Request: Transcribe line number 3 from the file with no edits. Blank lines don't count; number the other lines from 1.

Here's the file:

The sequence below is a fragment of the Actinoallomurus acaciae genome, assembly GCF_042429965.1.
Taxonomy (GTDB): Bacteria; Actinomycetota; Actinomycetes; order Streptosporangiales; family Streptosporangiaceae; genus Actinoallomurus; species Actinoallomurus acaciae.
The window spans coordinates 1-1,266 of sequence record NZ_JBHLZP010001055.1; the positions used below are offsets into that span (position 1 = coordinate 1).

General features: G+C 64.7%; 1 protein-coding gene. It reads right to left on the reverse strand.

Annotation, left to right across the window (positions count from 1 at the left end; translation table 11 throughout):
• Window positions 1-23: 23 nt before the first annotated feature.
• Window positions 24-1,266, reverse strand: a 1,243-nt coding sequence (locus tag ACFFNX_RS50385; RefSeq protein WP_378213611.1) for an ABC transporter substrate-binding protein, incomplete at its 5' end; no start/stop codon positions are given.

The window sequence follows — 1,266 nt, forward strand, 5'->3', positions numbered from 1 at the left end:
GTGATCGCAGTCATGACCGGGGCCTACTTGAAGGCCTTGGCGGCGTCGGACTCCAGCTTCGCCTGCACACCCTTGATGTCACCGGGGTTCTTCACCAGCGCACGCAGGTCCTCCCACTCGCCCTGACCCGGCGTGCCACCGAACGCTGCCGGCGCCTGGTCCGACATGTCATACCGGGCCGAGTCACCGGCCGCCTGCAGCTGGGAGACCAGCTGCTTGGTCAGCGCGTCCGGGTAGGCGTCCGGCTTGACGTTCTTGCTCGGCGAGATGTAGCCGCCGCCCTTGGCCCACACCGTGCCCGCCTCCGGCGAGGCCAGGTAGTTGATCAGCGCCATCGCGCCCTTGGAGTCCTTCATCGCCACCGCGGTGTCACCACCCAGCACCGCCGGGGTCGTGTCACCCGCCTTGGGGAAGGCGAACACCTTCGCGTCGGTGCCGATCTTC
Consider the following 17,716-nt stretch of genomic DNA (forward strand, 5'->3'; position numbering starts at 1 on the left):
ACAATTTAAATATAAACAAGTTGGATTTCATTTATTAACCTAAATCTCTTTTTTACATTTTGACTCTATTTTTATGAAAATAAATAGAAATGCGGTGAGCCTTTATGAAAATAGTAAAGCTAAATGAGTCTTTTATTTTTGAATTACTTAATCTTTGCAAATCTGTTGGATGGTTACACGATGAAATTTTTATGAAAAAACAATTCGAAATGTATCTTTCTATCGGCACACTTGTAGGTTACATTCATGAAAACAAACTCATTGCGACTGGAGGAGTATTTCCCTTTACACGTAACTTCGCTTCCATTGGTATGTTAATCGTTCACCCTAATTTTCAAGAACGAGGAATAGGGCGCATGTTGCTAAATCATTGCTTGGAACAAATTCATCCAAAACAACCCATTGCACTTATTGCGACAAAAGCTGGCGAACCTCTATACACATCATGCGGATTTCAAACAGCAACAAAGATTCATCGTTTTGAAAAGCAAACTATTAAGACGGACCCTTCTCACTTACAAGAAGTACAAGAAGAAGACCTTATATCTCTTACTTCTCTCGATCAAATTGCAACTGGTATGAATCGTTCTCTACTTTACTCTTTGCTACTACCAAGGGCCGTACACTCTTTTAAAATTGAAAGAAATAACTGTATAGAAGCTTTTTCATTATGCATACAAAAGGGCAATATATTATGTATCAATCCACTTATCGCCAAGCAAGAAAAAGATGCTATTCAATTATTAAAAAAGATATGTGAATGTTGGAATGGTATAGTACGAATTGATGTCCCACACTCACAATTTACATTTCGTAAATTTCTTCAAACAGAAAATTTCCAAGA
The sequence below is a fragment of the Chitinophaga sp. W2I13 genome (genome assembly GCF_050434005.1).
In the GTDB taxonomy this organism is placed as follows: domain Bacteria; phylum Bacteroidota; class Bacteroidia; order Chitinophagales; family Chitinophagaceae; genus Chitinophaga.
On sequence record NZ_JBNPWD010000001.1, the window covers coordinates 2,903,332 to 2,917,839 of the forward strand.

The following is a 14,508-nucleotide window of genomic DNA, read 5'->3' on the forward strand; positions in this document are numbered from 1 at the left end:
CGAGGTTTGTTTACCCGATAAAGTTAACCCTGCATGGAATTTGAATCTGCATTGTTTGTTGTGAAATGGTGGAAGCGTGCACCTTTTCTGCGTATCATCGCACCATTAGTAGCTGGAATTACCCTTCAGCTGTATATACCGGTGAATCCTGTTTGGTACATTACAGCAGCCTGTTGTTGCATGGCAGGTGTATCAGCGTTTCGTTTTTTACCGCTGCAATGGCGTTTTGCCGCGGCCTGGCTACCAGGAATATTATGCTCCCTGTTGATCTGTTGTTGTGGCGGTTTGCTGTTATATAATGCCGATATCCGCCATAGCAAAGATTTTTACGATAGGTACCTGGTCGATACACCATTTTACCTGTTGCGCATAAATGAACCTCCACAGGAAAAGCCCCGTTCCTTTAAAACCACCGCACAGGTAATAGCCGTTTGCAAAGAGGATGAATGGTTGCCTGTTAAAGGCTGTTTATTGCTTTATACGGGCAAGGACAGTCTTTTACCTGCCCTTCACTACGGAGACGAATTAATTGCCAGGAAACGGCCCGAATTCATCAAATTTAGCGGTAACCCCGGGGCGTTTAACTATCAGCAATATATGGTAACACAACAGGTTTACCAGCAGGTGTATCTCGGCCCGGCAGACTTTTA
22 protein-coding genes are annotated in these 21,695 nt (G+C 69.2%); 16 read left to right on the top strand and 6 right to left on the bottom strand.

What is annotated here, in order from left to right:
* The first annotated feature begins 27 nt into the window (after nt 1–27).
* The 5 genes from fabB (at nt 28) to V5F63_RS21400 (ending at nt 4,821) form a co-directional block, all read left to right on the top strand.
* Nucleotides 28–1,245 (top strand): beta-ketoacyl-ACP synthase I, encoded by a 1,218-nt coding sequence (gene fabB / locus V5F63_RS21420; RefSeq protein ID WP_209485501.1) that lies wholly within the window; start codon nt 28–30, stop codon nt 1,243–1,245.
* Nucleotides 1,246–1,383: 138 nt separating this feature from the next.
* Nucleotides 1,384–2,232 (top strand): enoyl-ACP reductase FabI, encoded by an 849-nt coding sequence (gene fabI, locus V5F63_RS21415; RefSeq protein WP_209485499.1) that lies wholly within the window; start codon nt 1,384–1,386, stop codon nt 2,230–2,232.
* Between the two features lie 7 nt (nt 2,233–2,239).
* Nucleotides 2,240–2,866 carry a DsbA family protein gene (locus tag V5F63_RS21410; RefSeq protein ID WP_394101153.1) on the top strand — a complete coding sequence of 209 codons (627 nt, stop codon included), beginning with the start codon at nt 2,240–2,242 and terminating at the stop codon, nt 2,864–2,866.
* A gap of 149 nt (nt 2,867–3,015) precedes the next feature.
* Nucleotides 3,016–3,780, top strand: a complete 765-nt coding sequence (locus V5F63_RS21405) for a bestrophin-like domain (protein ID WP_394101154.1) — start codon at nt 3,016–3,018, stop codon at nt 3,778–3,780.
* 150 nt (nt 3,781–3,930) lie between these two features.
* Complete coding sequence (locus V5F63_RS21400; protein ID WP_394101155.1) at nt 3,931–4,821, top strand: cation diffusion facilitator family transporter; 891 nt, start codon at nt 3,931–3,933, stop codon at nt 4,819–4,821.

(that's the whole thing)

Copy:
The window spans coordinates 1-1,266 of sequence record NZ_JBHLZP010001055.1; the positions used below are offsets into that span (position 1 = coordinate 1).